On the left side of the piazza is the Palazzo di Re Enzo (Palace of King Enzo). Here poor Enzo (a Sicilian king) was imprisoned for 20 years. If you walk underneath the passageway, there is a small, very symmetrical center room. Have a friend put his ear in one of the corners, and if you whisper into the other, the sound travells up the arch and down into your friend's corner. Neat acoustical trick. I, by the way, do not recommend the gelato shop that you find at the end of the passageway.
On the left side of the piazza is the Palazzo Communale. It's quite a long building, housing the public library and a couple museums (one devoted to the Bologna painter Morandi). The building dominates the western side of Piazza del Nettuno and Piazza Maggiore. Go inside briefly to see the wide staircase that leads to the second story: the Pope had the stairs built with wooden planks at set intervals so that a horse drawn carriage (presumably his) could ride up to the second floor. It's really more of a very wide stone ramp with wooden planks set every yard or so. An interesting feature of the library is the entrance area: the floor is made of clear plexiglass, allowing you to view the Etruscan ruins lying beneath. Tours are done but not on a regular basis.
Piazza Del Nettuno opens up into the largest piazza of the city, Piazza Maggiore. Really a display of the city's wealth, the expansive piazza features a grid square white and pink stone center. At the south side looms the giant Basilica di San Petronio, the 5th largest church in the world. The building of the church commenced in 1392, but was never finished: a fact that is glaringly obvious to the eye. What could have been one of the most beautiful churches in all of Italy instead became one that could be described, at best, as having "character". The base of the church is constructed in beautiful white and pink marble, but the vast majority of it is left unfinished (the Bolognese ran out of money), with brown stone studding the facade. To me, it's a shame. However, I suppose it does make the church unique: I cannot think of any other church of its magnitude that has been allowed to sit unfinished for centuries.
Originally designed to be bigger than St. Peter's in Rome (the Bolognese thought big), the Pope at the time decreed this to be prohibited. To enforce this decree, he built university buildings across from the eastern flank of the church, in essence blocking the designed extension of the building. One of these buildings is the Archiginnasio (see below). One can see where the construction on this wing was abruptly halted: the edge of the flank was left rather rough, with two large half windows and a giant pipe sticking out of the middle of the wall. Definitely worth a glance and a chuckle as you do your walk.
Inside the basilica you get a feeling of how cavernous it really is. A largely undecorated affair, it is kind of reminiscent of the duomo in Florence. There are a few frescoes, and some interesting stained glass. My favorite part is the sundial, on the eastern side of the church. It's odd to see such a scientific item be included in a place of worship, especially considering the Church's past history with such things. However, the sundial was built in the middle of the 17th century, so I suppose at the time the rules were more relaxed.
On the via del Archiginnasio lies both the Archiginnasio and the Museo Civico Archeologico. The museum would be of particular interest to those who enjoy Etruscan history. It has a massive collection of items (one could go dizzy from it all). By far the coolest parts are the two burial chambers, complete with the two resident's skeletons. The museum also houses some neat Egyptian and Roman artifacts.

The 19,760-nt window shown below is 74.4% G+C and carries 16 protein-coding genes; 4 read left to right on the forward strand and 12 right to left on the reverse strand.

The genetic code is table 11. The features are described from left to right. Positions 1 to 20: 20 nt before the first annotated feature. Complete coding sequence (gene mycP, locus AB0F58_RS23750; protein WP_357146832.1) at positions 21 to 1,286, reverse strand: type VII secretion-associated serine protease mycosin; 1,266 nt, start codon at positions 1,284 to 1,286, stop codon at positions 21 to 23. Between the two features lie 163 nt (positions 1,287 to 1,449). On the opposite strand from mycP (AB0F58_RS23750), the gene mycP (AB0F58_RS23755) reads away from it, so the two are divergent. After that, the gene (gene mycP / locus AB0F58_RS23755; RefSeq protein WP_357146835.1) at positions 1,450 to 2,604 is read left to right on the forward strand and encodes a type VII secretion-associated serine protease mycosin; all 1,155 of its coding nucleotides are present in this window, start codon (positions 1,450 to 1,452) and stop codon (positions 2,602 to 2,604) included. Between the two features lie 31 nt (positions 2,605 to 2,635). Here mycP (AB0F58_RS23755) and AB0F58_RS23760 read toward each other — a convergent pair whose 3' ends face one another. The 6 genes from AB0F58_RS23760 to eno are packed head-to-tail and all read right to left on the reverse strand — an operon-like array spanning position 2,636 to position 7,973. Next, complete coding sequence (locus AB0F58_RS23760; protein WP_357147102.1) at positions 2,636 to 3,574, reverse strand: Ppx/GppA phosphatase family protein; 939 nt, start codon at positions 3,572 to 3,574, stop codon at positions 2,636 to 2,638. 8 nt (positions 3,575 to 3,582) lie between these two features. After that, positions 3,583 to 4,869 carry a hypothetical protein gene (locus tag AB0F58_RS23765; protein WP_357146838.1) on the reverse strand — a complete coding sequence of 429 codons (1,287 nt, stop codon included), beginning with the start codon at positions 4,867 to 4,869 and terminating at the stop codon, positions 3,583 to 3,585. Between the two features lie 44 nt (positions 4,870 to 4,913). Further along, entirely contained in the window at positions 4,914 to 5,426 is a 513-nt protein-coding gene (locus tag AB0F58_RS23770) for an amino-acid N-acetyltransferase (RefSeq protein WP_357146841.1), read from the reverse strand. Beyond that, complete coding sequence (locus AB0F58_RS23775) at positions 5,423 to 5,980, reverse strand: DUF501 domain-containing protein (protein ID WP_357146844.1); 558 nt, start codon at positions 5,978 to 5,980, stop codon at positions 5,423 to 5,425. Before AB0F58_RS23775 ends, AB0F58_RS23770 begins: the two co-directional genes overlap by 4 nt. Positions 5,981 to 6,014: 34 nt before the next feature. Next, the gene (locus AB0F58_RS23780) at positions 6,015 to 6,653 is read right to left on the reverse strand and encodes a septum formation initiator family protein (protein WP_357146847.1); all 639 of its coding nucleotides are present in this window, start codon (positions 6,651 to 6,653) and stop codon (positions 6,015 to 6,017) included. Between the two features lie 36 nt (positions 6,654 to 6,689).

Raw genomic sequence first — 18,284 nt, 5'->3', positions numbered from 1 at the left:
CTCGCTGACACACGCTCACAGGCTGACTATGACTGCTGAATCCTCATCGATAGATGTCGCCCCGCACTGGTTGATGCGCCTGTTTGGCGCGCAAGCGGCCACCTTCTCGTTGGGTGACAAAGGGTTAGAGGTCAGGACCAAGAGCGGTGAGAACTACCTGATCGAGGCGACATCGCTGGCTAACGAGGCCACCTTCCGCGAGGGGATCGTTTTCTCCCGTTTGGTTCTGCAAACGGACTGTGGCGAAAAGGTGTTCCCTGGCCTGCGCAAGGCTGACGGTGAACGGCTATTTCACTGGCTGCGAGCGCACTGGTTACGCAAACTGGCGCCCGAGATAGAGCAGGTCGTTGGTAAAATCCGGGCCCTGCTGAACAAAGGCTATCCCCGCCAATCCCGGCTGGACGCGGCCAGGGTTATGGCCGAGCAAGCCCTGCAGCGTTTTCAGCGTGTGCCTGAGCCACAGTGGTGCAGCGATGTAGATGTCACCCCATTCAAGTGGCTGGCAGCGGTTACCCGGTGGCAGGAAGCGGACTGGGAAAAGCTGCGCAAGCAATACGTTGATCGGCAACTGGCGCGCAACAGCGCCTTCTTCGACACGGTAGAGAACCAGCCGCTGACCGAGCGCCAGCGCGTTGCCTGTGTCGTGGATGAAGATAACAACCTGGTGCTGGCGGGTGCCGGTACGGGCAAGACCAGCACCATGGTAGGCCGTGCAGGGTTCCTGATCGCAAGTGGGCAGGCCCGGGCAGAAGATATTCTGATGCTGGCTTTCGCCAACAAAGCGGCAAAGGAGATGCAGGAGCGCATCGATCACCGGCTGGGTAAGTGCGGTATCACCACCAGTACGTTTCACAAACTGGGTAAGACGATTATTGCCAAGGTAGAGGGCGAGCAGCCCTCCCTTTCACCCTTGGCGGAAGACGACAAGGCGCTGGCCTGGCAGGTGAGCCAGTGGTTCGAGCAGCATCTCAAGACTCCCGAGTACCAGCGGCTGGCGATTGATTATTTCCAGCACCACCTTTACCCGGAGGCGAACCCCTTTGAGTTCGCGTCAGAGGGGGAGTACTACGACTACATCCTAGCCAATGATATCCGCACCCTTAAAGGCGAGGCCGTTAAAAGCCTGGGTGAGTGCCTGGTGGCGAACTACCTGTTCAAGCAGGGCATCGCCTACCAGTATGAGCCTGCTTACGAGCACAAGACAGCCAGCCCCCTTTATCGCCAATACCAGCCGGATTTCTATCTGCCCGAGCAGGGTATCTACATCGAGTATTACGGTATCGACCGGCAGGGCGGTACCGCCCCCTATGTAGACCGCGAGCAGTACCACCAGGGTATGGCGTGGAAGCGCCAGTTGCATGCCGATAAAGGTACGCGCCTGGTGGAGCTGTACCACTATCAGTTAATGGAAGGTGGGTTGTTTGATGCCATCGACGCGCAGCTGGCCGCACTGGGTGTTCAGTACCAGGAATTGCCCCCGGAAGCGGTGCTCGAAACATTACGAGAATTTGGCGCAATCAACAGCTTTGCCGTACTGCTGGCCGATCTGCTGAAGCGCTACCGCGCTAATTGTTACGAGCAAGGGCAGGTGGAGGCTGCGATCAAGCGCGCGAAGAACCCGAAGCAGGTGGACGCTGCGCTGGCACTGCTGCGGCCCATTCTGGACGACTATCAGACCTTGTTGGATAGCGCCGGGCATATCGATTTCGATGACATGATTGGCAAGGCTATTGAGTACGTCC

The Archiginnasio, as stated previously, was created in part to block the construction of San Petronio. It serves today as a library, and was the first site of the city's university. The frescos inside the courtyard are being restored, and by now should be mostly completed. The main attraction however is the anatomy theatre, Italy's second (behind Padova), where human dissections took place as Renaissance science was determined to investigate the human body. The theatre is carved entirely out of wood, and was first built in 1647. I say "first built" because a stray bomb in World War 2 blasted the center of the Archiginnasio, tearing apart the complex. Thus the room you see now is a copy of the original, but is still very very cool. Especially so when you check out the carved figures that hold up the lecturer's chair: skinless nude men, complete with etched muscles and ligaments. On the site are photographs of bomb damage and the reconstruction effort.
Moving down to the east, past Piazza Maggiore onto via Rizzoli, you find at the end the symbol of Bologna, Le Due Torri. These two towers lean quite precariously, especially the smaller of the pair (entrance not allowed). The much larger tower on the right (Torre degli Asinelli) is climbable however. At 98 metres high (321 feet), the ascent can wind the unfit (for reference, the bell tower next to the duomo in Florence is only 82 metres). 498 steps! The top of the tower gives you an amazing view of the city, and really shows you one reason why Bologna is nicknamed "the Red" ... its red rooftops. You can also see the 20 remaining medieval towers.
Now nearing the end of the line of sites, from the towers one continues south east, to the via Santo Stefano. About two minutes walk from the towers lies the Piazza Santo Stefano, a triangular piazza many find to be the prettiest in the city. As you enter the piazza, look up at the tops of the porticos and you will notice various statuettes set into the stone. There's even a statuette of the devil, which is ironic given that at the wide end of the piazza sits Bologna's oldest church. And perhaps the most sacred church to the Bolognese.